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Ancient Mediterranean Tsunami May Strike Again

Mason Inman
for National Geographic News
March 10, 2008
 
Tsunamis like the the one that devastated ancient Alexandria in A.D. 365 may hit the Mediterranean relatively often, a new study argues.

Scientists say they have pinpointed the geological fault—off the coast of the Greek island of Crete—that likely slipped during a huge quake and caused the ancient tsunami.

Massive earthquakes—greater than magnitude 8—may strike the Mediterranean roughly every 800 years, the research suggests.

But other scientists say that not enough is known about these faults to predict how often such quakes might strike. They argue that the 365 disaster may have been unique.

The authors of the new study measured the remains of corals, algae, and other sea life that run in a band along the coast of Crete.

"The ancient shoreline resembles a bathtub ring high above the sea on the cliff face," said Beth Shaw of the University of Cambridge in England, lead author of the study.

The findings, published in Nature Geoscience, fix a date to when western Crete was suddenly lifted up, strengthening the tie between this event and the tsunami (see a map of Crete).

The team narrowed down the date of the uplift to within a few decades of 365, bolstering the idea that the upward shift happened in one sudden jolt.

"Ten meters [33 feet] of uplift is quite astonishing," Shaw said. "Unexpectedly, our results confirm that all [of the] uplift did happen in the 365 A.D. earthquake."

(See photos of an island that was lifted by an earthquake in 2007.)

Ancient Devastation

For at least 150 years, scientists have recognized that something unusual happened along western Crete.

When Capt. Thomas Pratt mapped the Aegean Sea in the 1850s, he noticed an ancient Roman harbor on the island sitting high and dry, 20 feet (6 meters) above the sea.

Later research linked this uplift to the 365 earthquake and tsunami.

Archaeologists found skeletons in collapsed buildings with coins dating to this period. Other signs of destruction were found from this time in far-flung areas, from Cyprus to Libya (see a map of the Mediterranean).

Mollusk shells from the former shoreline of Crete had also been dated to roughly the same time.

The ancient earthquake and tsunami made a strong impression on people of the time, records show.

The historian Ammianus Marcellinus documented the devastating effects of the event in Alexandria, Egypt.

"The solidity of the whole earth was made to shake and shudder, and the sea was driven away," he wrote. "The mass of waters returning when least expected killed many thousands by drowning.

"Huge ships … perched on the roofs of houses …and others were hurled nearly two miles [3.2 kilometers] from the shore."

Separate accounts tell of earthquakes and tsunamis hitting other cities around the Mediterranean at roughly the same time.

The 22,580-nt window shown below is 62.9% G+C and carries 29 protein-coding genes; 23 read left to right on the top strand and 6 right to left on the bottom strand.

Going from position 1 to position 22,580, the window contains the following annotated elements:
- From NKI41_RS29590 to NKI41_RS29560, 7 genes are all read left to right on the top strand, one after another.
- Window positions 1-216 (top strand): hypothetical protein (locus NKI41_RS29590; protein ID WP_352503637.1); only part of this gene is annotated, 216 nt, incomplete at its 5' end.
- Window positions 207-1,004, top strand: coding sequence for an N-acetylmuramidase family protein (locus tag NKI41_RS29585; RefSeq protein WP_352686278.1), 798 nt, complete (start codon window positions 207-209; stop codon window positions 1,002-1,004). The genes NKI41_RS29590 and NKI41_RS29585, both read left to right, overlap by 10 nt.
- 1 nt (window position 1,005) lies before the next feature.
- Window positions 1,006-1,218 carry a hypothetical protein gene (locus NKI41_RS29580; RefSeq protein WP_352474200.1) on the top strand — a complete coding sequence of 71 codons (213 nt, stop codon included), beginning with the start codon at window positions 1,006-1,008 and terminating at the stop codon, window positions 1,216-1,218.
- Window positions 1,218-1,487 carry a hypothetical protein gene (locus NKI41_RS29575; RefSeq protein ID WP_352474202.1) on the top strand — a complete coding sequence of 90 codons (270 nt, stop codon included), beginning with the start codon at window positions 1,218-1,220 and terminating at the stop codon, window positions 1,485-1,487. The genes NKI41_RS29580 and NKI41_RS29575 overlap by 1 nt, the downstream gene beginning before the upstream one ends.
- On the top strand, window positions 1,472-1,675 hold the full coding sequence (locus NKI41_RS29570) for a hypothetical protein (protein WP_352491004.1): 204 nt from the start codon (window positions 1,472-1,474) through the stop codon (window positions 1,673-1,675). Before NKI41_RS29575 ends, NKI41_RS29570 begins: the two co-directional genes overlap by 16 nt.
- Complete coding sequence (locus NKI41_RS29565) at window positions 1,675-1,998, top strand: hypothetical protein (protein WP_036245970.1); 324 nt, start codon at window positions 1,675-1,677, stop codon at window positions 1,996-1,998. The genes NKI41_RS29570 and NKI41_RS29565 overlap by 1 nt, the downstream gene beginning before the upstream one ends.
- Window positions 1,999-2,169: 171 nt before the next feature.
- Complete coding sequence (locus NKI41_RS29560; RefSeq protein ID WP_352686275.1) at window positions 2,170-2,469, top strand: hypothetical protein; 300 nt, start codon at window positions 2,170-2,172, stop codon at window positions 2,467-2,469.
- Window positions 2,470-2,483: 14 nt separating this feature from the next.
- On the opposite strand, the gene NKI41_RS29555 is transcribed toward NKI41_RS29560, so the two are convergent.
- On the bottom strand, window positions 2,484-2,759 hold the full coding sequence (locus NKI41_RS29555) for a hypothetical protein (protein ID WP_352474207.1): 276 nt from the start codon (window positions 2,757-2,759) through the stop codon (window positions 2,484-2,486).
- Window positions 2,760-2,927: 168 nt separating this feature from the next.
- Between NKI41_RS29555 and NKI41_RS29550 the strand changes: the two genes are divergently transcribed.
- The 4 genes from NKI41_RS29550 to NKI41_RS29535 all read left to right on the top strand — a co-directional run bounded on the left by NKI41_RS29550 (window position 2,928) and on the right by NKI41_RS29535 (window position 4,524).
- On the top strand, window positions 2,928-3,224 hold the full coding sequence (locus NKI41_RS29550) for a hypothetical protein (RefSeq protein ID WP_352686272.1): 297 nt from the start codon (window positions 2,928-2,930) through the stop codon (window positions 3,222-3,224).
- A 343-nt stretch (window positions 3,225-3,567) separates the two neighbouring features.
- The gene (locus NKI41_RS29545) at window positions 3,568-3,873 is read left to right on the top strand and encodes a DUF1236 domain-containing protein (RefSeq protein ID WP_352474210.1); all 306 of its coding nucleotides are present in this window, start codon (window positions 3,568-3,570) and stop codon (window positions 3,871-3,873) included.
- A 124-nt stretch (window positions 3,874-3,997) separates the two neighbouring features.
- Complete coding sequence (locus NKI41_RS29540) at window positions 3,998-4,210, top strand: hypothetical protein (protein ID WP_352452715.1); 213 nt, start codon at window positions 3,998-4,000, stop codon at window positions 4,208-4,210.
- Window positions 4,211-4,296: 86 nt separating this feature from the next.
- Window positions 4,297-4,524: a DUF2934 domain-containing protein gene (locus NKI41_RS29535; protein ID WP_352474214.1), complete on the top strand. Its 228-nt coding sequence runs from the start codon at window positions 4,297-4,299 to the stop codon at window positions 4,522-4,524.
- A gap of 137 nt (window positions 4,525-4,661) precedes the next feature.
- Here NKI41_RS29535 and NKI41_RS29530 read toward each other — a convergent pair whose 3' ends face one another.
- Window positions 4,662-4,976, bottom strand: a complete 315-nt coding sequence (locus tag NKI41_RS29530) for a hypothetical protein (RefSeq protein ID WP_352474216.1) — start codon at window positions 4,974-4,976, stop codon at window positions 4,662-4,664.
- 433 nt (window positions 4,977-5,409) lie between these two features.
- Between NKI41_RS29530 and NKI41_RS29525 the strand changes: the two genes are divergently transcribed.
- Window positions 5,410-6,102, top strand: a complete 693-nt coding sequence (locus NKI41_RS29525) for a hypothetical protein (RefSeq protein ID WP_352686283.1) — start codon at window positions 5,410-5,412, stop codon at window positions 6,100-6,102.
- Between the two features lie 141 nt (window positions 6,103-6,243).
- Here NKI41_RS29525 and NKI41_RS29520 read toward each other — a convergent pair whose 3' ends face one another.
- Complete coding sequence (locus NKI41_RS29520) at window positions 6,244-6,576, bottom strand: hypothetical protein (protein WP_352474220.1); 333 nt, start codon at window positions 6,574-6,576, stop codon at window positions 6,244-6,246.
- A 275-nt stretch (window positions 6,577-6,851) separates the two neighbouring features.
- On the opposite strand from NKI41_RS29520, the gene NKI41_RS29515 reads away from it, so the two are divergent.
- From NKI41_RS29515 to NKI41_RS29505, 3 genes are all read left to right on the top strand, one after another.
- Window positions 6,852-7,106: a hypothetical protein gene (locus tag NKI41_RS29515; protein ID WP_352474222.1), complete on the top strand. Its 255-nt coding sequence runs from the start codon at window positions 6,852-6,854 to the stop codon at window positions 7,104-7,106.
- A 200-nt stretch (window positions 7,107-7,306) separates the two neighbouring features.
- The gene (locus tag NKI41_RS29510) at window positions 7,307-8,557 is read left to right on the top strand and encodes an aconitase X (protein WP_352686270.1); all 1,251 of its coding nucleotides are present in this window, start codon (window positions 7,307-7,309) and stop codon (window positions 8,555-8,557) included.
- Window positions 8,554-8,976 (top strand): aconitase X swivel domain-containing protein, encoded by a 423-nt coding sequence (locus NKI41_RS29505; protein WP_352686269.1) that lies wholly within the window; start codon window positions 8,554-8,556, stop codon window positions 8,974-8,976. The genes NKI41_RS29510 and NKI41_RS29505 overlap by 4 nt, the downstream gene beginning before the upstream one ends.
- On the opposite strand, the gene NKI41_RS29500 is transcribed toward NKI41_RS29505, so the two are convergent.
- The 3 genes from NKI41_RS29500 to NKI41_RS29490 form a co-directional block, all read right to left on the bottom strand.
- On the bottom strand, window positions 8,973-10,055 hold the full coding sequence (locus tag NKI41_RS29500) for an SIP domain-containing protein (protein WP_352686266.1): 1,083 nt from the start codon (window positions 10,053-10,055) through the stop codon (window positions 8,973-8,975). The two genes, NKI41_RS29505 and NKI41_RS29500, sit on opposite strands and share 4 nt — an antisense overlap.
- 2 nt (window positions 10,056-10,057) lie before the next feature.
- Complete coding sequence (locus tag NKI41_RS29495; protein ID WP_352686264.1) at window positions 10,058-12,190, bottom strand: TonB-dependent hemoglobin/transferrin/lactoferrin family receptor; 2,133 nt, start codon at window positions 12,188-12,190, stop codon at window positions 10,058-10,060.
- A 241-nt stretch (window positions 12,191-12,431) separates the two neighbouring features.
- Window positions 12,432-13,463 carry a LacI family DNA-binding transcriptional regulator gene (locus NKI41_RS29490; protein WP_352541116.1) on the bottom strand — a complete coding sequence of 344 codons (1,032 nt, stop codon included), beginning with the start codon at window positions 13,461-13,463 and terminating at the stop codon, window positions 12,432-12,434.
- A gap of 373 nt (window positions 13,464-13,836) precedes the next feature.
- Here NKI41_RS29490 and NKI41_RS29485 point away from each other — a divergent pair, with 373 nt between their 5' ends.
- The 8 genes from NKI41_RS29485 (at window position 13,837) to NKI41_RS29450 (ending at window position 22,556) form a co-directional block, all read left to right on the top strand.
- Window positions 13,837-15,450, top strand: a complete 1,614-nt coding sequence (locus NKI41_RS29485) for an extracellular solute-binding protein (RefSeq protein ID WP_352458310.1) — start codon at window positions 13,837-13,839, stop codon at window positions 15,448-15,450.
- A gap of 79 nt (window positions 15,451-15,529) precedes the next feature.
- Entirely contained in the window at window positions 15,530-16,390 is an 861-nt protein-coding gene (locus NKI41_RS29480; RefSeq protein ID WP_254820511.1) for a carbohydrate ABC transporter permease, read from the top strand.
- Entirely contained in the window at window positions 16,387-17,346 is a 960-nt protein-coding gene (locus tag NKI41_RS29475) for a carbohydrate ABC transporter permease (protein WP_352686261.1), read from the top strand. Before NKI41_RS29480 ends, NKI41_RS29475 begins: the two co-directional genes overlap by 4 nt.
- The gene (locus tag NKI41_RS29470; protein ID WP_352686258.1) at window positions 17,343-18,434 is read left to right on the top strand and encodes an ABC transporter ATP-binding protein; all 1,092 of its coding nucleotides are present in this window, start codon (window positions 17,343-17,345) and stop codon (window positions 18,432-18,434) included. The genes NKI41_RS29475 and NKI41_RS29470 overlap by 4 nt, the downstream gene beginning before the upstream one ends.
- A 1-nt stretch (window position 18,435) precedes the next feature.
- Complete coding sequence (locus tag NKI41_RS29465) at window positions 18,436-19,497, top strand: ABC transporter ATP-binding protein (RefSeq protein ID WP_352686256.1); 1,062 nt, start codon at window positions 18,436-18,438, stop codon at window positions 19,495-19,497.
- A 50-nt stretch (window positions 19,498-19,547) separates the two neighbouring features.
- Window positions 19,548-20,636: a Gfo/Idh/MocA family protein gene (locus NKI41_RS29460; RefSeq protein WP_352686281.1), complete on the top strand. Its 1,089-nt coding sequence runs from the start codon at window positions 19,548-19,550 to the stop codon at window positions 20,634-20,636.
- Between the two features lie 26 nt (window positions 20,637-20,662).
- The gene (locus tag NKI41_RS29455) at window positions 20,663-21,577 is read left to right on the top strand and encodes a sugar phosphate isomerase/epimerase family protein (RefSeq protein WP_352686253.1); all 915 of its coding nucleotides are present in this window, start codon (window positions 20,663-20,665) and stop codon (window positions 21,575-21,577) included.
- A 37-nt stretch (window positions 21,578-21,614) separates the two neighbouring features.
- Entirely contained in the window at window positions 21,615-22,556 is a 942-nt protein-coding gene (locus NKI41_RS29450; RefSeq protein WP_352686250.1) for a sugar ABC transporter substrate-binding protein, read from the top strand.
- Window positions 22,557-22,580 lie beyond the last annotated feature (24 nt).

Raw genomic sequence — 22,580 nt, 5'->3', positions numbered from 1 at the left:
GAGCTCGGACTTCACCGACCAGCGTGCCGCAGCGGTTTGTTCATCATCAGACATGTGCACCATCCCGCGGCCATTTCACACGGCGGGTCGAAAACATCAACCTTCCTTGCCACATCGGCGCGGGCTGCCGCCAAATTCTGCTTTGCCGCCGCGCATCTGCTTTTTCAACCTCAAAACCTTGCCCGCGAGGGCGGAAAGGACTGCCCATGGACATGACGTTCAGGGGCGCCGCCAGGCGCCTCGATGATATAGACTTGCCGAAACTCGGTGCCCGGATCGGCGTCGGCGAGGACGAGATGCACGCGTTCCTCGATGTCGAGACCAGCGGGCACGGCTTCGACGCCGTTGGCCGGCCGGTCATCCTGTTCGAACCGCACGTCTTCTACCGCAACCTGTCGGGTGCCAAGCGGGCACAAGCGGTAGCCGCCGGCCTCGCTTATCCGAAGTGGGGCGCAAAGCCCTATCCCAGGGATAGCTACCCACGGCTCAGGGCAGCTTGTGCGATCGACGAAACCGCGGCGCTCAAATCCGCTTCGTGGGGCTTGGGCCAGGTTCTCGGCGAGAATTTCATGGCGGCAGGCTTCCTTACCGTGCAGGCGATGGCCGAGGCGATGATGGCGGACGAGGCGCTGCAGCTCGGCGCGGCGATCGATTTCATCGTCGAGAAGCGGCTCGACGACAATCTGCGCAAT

New Fault Discovered

Shaw and colleagues used a computer model to estimate the size of tsunami waves that would have sloshed through the Mediterranean Sea in ancient times.

Their results show that some coasts would have been hit harder than others, and the findings matched the historical and archaeological evidence of damage around the region.

The team used measurements of the Crete shoreline to determine which fault caused the lifting.

They traced the earthquake to a previously unrecognized fault along an underwater rift called the Hellenic Trench.

The newfound fault is near a larger fault known to run along the region, where two continental plates run into each other (see a map of Earth's shifting plates).

"One fault is lubricated, slipping quietly without earthquakes," Shaw said. "The other slips infrequently in large earthquakes, which can cause tsunamis."

Using global positioning system (GPS) measurements of the movement of the continental plates, the team estimated how much energy builds up in the "sticky" fault and estimated it could slip and cause a massive earthquake about once every 800 years.

A Unique Disaster?

Roger Bilham is a geophysicist at the University of Colorado in Boulder who was not involved in the new study.

He said that the study presents "bad news"—namely, that any of a handful of faults in the area "could slip in megaquakes at any time.

"That the Mediterranean, with its growing coastal population in excess of 130 million … could host a large tsunami at any moment is cause for considerable unease," he added.

(Read related story: "Major Quake, Tsunami Likely in Middle East, Study Finds" [July 26, 2007].)

Paolo Pirazzoli of the National Center for Scientific Research in Meudon, France, led the first study linking the uplift in Crete to the A.D. 365 earthquake.

He is unconvinced by the new estimate of earthquake frequency in the region, arguing that the ancient quake is "enigmatically unique."

He points to ancient shorelines higher up the cliffs in Crete that show the island had lifted little over the past 125,000 years, except for during the 365 event.

For their part, Shaw and colleagues disagree about the age of these earlier shorelines. Their measurements put them at about 40,000 years old.

Also, Shaw added, "Earthquakes tend to repeat along the same fault or set of faults. So it would be highly unusual to have one unique event."

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